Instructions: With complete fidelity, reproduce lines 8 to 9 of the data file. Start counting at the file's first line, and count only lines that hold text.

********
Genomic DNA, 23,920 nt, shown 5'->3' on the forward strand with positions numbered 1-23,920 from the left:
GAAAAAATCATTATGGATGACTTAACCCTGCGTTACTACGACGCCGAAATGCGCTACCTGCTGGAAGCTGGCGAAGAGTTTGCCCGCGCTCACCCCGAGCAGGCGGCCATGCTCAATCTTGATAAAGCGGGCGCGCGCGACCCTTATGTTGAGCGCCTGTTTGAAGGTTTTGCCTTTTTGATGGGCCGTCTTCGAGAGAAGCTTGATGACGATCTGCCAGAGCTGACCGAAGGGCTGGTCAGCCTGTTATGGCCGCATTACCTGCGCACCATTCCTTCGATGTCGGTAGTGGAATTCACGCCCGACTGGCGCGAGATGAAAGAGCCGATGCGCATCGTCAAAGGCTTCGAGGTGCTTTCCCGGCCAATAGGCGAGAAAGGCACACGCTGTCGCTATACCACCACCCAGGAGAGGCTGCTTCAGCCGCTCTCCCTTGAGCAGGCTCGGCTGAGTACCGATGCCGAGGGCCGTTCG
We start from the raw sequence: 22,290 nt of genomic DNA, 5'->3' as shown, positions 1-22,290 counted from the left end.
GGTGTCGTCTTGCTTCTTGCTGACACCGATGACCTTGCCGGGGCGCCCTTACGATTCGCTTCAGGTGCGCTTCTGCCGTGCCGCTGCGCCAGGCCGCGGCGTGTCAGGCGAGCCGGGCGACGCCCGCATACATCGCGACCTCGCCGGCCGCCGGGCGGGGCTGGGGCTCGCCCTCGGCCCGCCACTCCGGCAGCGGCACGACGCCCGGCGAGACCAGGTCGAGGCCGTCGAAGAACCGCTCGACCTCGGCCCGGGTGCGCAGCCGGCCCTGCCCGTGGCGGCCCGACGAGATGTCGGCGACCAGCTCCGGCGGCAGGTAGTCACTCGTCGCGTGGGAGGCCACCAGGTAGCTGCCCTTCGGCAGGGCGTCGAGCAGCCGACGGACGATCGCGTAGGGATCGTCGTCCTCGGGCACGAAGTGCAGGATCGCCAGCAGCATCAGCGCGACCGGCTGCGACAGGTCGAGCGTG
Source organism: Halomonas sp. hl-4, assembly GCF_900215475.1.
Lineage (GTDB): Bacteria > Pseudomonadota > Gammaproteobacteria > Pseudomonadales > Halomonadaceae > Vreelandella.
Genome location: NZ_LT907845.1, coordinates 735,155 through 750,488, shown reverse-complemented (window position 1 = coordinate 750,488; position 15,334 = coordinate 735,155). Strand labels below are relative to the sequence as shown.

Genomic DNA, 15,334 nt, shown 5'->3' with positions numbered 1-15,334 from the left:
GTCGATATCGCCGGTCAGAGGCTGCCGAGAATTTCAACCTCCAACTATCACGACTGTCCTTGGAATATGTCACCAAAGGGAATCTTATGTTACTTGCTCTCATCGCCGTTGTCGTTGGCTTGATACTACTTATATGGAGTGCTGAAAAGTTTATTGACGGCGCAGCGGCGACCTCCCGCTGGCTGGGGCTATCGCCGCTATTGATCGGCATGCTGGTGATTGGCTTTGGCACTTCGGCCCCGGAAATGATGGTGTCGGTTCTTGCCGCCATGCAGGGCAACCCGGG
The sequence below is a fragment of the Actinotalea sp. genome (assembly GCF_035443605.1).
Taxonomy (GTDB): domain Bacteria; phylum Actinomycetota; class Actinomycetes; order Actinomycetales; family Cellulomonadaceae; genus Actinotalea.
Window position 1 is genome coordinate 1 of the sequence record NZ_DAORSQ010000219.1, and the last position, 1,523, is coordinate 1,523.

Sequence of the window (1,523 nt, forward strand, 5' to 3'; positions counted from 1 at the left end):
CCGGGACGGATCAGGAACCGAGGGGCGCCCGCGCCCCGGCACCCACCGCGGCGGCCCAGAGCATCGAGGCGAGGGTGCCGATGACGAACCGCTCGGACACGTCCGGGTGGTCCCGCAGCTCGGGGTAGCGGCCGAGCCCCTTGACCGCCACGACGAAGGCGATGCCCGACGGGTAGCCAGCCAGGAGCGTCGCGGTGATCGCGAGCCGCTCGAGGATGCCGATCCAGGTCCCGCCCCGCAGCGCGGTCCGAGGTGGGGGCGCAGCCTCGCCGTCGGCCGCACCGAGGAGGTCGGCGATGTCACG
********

Genomic DNA, 15,334 nt, shown 5'->3' with positions numbered 1-15,334 from the left:
GTCGATATCGCCGGTCAGAGGCTGCCGAGAATTTCAACCTCCAACTATCACGACTGTCCTTGGAATATGTCACCAAAGGGAATCTTATGTTACTTGCTCTCATCGCCGTTGTCGTTGGCTTGATACTACTTATATGGAGTGCTGAAAAGTTTATTGACGGCGCAGCGGCGACCTCCCGCTGGCTGGGGCTATCGCCGCTATTGATCGGCATGCTGGTGATTGGCTTTGGCACTTCGGCCCCGGAAATGATGGTGTCGGTTCTTGCCGCCATGCAGGGCAACCCGGG